"We the Catholic bishops of the United States, offer this pastoral response to assist diocesan and parish leaders and all the faithful in welcoming and integrating our Asian and Pacific Island brothers and sisters as they strive to live a faith-filled life in the Catholic Church," the document said in its introduction.
It acknowledged that the communities continue to confront "racial discrimination, stereotyping and the clash of values with mainstream United States culture."
Citing the call of Pope Francis to encounter Christ in one another, the document said "the cultural diversity of a community, therefore, is necessarily an integral factor in the encounter with the Gospel."
The document explained that harmony is a "very common theme in Asian and Pacific Island cultures, and therefore it makes sense that in the encounter with the Gospel, the Holy Spirit would transform this jewel of Asian and Pacific Island cultures and make it a blessing to the church."
Being Catholic is part of being Asian and Pacific Islander and it becomes important when ministering within these communities to "recognize how religion and culture are so intimately intertwined," the document said.
It also noted the challenges confronting Asians and Pacific Islanders, among them racism. It cited the Chinese Exclusionary Act of 1882 and the internment of Japanese Americans during World War II as examples of racist actions. Because of these incidents, it said, for many Asian and Pacific Islanders, "the reality of being linguistically or physically different from the larger U.S. population is a constant reminder of their marginalized status."
It encourages the church at all levels to "include and invite" Asian and Pacific Islanders who may be geographically or socially isolated into ministry and church leadership. It also calls for active encouragement of religious vocations.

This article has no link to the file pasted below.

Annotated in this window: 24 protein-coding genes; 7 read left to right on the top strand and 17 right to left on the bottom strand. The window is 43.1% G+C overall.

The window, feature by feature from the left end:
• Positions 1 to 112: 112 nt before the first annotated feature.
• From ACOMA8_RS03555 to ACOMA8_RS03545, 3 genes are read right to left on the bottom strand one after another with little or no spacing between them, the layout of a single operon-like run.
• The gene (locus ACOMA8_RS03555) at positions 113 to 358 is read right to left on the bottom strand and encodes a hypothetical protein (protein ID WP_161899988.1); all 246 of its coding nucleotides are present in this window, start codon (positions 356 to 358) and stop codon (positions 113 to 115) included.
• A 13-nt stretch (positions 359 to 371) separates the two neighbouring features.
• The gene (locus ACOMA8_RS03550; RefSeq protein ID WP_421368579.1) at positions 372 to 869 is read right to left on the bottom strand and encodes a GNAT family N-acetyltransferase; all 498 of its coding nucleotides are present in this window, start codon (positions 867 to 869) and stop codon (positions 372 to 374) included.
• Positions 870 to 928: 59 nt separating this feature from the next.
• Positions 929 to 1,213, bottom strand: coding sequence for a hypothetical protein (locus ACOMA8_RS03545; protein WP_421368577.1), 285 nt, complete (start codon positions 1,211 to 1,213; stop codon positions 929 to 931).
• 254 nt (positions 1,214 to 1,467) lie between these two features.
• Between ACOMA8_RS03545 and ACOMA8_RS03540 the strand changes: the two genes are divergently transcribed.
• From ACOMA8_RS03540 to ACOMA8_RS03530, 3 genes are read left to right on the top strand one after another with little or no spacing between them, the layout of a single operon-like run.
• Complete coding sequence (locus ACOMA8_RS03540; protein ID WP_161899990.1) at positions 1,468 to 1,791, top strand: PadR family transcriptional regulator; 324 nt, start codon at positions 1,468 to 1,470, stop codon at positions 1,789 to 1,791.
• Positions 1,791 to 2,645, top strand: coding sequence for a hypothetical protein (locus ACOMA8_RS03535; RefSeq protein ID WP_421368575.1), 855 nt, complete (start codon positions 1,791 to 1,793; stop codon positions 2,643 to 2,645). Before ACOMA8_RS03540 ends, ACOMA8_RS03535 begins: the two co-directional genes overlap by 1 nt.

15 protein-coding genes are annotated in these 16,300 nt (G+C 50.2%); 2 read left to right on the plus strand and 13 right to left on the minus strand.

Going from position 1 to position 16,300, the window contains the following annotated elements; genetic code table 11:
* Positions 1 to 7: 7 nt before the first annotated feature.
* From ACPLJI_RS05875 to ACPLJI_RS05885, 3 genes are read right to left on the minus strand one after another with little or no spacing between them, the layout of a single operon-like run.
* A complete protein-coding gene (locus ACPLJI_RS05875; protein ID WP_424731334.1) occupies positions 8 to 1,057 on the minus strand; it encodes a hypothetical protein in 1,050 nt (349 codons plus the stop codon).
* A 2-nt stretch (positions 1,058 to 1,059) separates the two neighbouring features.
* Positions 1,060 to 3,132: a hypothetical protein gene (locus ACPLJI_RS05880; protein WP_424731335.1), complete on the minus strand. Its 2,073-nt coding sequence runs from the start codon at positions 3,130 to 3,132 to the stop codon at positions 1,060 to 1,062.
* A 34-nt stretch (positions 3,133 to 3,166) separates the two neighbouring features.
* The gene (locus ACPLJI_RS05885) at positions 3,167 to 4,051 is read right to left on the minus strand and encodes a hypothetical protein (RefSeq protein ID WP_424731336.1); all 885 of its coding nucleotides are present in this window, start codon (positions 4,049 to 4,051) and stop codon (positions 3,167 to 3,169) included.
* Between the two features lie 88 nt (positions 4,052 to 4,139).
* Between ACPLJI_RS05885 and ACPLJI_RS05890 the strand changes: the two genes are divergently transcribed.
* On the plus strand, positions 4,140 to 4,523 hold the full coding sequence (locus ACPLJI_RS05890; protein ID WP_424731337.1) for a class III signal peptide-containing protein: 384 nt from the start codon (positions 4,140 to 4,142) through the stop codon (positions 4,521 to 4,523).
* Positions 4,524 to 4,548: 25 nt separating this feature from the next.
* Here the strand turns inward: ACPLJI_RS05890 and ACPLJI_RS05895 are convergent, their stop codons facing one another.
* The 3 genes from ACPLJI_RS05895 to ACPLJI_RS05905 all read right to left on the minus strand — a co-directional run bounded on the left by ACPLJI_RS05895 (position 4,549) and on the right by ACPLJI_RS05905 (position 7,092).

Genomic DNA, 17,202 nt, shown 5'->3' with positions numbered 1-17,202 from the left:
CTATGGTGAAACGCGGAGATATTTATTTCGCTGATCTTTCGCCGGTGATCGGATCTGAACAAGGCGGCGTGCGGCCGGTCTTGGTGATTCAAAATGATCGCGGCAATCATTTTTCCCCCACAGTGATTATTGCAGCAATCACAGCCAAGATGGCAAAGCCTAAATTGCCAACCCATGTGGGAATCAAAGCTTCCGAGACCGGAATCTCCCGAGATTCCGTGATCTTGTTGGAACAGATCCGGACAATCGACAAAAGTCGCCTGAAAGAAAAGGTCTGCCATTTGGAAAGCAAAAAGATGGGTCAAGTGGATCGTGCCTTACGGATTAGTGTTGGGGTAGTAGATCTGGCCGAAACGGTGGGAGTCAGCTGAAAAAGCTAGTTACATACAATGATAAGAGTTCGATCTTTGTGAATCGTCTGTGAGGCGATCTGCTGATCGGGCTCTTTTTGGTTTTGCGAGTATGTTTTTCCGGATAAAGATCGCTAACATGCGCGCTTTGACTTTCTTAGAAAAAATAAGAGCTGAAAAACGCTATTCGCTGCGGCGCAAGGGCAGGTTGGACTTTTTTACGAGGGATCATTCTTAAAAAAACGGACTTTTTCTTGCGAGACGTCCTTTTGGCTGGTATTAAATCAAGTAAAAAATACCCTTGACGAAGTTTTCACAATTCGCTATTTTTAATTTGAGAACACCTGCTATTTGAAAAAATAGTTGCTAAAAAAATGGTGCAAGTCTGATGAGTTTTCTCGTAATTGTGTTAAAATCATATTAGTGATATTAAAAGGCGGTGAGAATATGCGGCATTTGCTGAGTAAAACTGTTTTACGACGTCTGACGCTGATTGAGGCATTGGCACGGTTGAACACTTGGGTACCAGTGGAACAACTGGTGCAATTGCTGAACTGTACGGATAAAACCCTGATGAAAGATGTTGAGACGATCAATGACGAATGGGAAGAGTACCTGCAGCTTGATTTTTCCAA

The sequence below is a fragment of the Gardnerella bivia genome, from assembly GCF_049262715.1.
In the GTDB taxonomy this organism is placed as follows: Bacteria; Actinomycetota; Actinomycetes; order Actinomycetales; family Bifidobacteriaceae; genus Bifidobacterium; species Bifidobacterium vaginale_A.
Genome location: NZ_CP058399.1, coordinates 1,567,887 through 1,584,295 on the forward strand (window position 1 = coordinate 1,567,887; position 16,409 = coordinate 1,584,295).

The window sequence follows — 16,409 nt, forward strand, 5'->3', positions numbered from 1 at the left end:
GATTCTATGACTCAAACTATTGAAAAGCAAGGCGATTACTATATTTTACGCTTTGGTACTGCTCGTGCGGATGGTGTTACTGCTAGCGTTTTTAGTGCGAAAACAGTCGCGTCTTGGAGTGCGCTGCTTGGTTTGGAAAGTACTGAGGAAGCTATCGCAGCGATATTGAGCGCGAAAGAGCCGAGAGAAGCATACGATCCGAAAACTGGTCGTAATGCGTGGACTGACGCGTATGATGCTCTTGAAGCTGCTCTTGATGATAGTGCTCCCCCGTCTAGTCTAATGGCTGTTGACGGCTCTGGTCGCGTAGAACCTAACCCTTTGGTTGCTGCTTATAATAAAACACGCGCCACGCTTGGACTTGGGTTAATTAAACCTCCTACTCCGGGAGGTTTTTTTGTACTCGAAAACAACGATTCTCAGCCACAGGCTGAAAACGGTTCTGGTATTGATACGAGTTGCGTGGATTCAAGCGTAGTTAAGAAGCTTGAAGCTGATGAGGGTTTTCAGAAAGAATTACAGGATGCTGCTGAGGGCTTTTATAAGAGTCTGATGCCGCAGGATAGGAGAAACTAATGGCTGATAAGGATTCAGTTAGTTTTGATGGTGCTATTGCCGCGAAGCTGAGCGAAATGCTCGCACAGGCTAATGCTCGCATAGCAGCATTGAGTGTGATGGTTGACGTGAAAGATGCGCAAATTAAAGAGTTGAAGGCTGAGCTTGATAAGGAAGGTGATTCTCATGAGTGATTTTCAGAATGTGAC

Suggestions for outreach include establishing resource centers, recognizing "local gifts." It encourages Asian and Pacific Islanders to seek opportunities to teach native languages and customs, share music at liturgies, decorate worship spaces or pastoral centers with native textiles and fabric and raise funds for national and international Catholic organizations that benefit the communities.
"Encountering Christ in Harmony" also acknowledges the importance of Marian devotions within the communities and urged the incorporation of Asian and Pacific Island traditional celebrations at parishes and within diocese.
Noting that family life is central to the communities, the pastoral response urges intergenerational dialogue to help the communities work through challenges posed by interfaith and intercultural marriages. It also calls for celebrating liturgies "with an ear to the youth," supporting young adult Catholic communities and planning ecumenical, interreligious and intercultural gatherings.
At the Spring Assembly of the U.S. bishops, Cardinal Joseph Tobin suggested that a delegation ofbishops go to the border to see for themselves what was happening to newly arrived immigrants, families and children. On July 1 and 2, Cardinal Daniel DiNardo, president of the U.S. bishops conference, and five other bishops conducted a pastoral visit to the diocese of Brownsville, Texas. Stops included Mass at the Shrine of Our Lady of San Juan del Valle with the community, a visit to anHHS/OBR Shelter and Mass for the families there, a visit to the Customs and Border Patrol processing center in McAllen, TX, and a press conference at the end of their visit. Catholic News Service accompanied the bishops on their border trip.
At final press conference, Cardinal Daniel Dinardo said the church was willing to be part of any conversation to find humane solutions because even a policy of detaining families together in facilities caused “concern.”
Bishops serve soup to immigrant families at a center run by Catholic Charities and listen to their stories. Scranton Bishop Joseph Bambera said he found hope in hearing the people in the room talk about what’s ahead. They didn’t speak of making money but of finding safety for their children, he said, driven by “the most basic instinct to protect your family.”